The official ‘holiday’ season has begun! Each year, starting with Halloween, we begin what many anticipate with either dread or excitement. For those of us going through divorce, this may be either a welcome reprieve, or an all-new stress that can be all-consuming at times, making the holiday season even more stressful.
When I was going through my divorce, the thought of not being with my kids on either Thanksgiving or Christmas was devastating. I was being told I had to ‘share’ my kids like they were property, and I didn’t like it one bit. Our parenting agreement had us alternating years for Halloween, Thanksgiving, and Christmas Eve, and then ‘sharing’ Christmas Day–one year they wake up at my home, the other at his, then heading to the other home at noon. This has worked fairly well, except for all the feelings I get when the kids aren’t with me.
Navigating the co-parenting waters was also a challenge for me in the first few years. Sure, we had our parenting agreement to fall back on, but there were times that I learned I had to be flexible about that plan, and that meant dealing with my ex. For many, this can be daunting. I hope the tips I provide below can be helpful for your situation.
>Communicate with your former partner.
This is the time of year to be flexible, rather than fighting. Planning the holiday ‘schedule’ well in advance will help ease some of the tension for both of you because you will know what to expect. If you and your partner are not able to communicate well for this purpose, you can pick up the book BIFF for CoParent Communication by Bill Eddy, LCSW, Esq.. His book gives you tips and strategies about changing the way you communicate in order to keep the conflict level low and actually get results. BIFF stands for ‘brief, informative, friendly, and firm’, and outlines how communicating with these 4 points in mind can help calm a tense situation.
When you are crafting your parenting plan, keep in mind that what makes sense and works today, when you have young or younger kids, might not work or make sense when your kids are teens. Young kids need to see you both more frequently, can only do certain activities for a shorter time, and need more rest. Older kids might want and need more time with friends, rather than family; try to build in opportunities for them to see their friends and participate in parties, etc. Both parents should be supportive of these activities regardless of whose ‘time’ it is.
Remaining flexible even after you have an official parenting plan is important as well. You want to be sure that your kids are the beneficiaries of whatever schedule there is,, and if that means having to deviate from it in order to accommodate them, then do it!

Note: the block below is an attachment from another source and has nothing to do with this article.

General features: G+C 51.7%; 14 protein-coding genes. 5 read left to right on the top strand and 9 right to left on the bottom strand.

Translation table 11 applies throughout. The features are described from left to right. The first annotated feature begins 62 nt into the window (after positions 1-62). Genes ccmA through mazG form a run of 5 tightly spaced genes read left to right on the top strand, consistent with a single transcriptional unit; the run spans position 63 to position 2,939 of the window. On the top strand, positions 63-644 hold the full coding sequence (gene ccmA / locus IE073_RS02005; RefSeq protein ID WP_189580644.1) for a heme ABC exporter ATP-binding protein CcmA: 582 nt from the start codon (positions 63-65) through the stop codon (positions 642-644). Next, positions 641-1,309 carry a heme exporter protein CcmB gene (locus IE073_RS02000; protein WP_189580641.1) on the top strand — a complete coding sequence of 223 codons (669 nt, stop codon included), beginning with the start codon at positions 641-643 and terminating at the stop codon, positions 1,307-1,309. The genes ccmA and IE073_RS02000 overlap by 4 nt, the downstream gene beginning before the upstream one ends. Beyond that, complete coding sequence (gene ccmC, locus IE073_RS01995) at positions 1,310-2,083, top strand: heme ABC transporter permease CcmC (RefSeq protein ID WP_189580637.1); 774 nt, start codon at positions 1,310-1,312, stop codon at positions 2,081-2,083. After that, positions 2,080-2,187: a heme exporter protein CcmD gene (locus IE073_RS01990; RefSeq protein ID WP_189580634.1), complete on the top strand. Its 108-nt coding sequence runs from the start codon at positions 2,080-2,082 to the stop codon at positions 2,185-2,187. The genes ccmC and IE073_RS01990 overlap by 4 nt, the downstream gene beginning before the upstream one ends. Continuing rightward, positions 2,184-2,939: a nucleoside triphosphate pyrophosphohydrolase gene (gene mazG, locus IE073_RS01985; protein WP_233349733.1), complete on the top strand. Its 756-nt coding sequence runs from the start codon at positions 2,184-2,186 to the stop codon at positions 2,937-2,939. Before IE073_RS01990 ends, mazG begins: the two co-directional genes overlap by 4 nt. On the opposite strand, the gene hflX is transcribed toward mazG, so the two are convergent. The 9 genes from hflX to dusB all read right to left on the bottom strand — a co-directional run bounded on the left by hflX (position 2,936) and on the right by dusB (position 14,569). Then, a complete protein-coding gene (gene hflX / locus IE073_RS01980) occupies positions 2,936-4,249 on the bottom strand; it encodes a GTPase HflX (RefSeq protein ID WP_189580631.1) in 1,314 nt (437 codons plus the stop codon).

>Keep it all about the kids.
Remember that your kids love the holidays. You are the adults and it is your job to make it fun for them, regardless of how you feel about each other. If a really great opportunity to see Santa or visit with Grandma for Hanukkah comes up on a night that is ‘yours’, put your schedule aside and let them go–because they will have a great time and that is a gift you can give them.
>Create new traditions.
Find things that you and your kids love to do and make them special to fit your ‘new’ family. They will come to look forward to these things every year. Some traditions your kids may want to hang on to, and don’t be afraid to do that either. There may be things from your marriage that, for them, make the holiday special–whether it’s where you get your Christmas tree, or foods you make, or activities you do. It’s ok to do these things AND create new traditions that they will love. If you have older kids, they can suggest things that they would like to do.
Also, be prepared for some sadness/nostalgia from the kids, but let them have their feelings. Putting them in the position of faking happiness about having two Thanksgiving dinners only teaches them that their feelings don’t matter. Instead, try saying things like, ‘I know you’ll miss Grandma’s stuffing this year,” or, “ I see you are sad that you won’t see Dad on Christmas Eve,” can be validating for them and will help them process their feelings.
>Take time for self care.
I can’t stress the importance of this enough! Take a moment every day–even 5 minutes–to meditate, stretch, journal, or whatever gets you centered. Stay committed to your yoga practice, or Zumba class, or three-mile run. These things will help you feel grounded by keeping your routine–and getting your blood flowing and heart pumping is good for your overall health and mental well being!
Make a plan in advance for the times you will be without your kids this holiday season, because you probably will not have them ALL the time. Decide now how you want to spend that time. For some, it might feel right to book a spa day and read a book. For others, that might feel too lonely; reach out to friends to get together if that feels right. The idea is, have a plan in advance and do what feels right for you.
The holidays are a time for making connections and memories. During divorce, there is added stress on top of all the busy-ness and excitement that might be hard for kids to handle. Give yourself and your kids a little grace during this time. If you are feeling overwhelmed, don’t be afraid to scale back your plans. Sometimes making cookies and watching a Christmas movie at home is just what they need.
Need help negotiating a co-parenting relationship with your ex, or navigating something else in the divorce process? I’d love to help you. Feel free to reach out to me or follow me on Instagram for practical tips and advice.
Leave a Reply